Nissan Follows Tesla and Daimler into the Energy-Storage Business

The automaker will sell solar panels and battery packs in the U.K.

byStephen Edelstein| UPDATED Jul 3, 2019 6:13 AM
Nissan Follows Tesla and Daimler into the Energy-Storage Business

It's not a big leap from using batteries to power electric cars to using them to store electricity from solar panels. Tesla and Daimler have already made inroads into the energy-storage business, and now Nissan is joining them.

The Japanese automaker is launching Nissan Energy Solar, which will sell solar panels and energy-storage battery packs to customers. Nissan first unveiled a stationary battery pack for energy storage in 2016, but the company is only now making the packs available to customers. Even now, sales are limited to the U.K. Nissan said it may expand sales to other European countries.

Energy storage increases the practicality of renewable-energy sources, in this case solar. The sun doesn't shine 24 hours a day, but when it does shine enough, the energy produced is often more than what a household needs. Homeowners can sell this excess power to their utilities, but they still can run their houses on solar power 100 percent of the time. The source of electricity is especially important for owners of electric cars (like, say... the Nissan Leaf), because the overall carbon emissions of those cars is dependent on how the electricity that powers them is generated.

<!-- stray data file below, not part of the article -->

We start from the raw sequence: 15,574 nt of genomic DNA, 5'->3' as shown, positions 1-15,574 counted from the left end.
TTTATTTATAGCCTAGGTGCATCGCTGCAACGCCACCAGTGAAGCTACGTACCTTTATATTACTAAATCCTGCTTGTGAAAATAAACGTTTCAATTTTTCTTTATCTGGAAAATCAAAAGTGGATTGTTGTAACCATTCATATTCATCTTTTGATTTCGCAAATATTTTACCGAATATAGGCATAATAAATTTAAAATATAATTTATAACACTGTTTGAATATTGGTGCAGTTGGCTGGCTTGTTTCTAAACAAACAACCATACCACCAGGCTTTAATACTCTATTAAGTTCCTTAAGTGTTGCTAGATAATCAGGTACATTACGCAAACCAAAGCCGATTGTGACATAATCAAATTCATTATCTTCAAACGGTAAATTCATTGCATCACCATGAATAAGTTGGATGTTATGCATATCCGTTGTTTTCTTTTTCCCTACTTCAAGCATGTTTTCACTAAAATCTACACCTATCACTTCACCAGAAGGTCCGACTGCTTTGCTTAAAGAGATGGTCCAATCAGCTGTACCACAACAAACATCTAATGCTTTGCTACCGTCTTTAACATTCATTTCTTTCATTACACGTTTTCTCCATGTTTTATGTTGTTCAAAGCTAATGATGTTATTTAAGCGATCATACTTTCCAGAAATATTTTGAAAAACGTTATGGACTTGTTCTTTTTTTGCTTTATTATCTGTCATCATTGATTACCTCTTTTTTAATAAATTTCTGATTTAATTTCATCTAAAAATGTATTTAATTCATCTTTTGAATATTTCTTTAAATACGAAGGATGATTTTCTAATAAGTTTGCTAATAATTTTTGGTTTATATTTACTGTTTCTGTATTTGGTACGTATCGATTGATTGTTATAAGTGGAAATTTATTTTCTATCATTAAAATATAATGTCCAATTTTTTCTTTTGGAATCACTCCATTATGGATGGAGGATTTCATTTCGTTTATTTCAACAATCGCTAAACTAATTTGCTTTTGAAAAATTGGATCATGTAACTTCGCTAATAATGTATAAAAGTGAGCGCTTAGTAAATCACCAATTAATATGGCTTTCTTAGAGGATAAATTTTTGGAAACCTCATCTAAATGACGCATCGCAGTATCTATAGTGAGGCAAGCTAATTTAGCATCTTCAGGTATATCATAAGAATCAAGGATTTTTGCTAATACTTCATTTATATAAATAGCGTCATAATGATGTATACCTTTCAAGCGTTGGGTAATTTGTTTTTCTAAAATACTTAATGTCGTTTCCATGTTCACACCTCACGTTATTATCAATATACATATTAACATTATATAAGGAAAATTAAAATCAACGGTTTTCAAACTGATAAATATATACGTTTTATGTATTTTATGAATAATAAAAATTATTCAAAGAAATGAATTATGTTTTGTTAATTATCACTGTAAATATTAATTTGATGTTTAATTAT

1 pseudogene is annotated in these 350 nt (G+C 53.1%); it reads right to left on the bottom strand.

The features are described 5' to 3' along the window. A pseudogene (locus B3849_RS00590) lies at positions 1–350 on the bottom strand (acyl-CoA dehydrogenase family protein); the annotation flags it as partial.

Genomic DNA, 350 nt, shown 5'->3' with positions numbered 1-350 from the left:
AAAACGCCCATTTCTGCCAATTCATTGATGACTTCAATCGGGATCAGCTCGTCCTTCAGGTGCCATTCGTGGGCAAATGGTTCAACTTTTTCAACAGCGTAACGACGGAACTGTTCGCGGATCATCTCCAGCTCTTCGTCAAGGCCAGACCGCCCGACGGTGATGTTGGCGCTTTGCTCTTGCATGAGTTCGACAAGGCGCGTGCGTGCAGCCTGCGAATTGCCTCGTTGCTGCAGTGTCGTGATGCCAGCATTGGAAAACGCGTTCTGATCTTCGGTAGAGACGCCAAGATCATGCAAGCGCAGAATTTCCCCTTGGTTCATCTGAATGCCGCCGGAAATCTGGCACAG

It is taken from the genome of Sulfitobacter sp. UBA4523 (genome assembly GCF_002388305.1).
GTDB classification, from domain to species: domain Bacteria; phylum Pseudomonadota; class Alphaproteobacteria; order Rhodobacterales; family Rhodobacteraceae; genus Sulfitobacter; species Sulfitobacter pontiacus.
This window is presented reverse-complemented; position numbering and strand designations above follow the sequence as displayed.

By installing a stationary battery pack, homeowners can store the excess electricity generated by their solar panels for later use. That means less reliance on the grid, and thus a cleaner mix of household electricity. It's also a potentially lucrative market for automakers already investing in batteries for electric cars, leading Tesla and Daimler to develop their own energy-storage products. Tesla even sells massive, utility-scale energy-storage arrays that can harvest electricity from solar or wind farms.

Battery packs don't have to be stationary to contribute to this trend. In Japan, Nissan is testing a system that allows fleets of electric cars to soak up excess power from the grid, and discharge it when needed. If this technology pans out, electric cars could become fully integrated with grid infrastructure.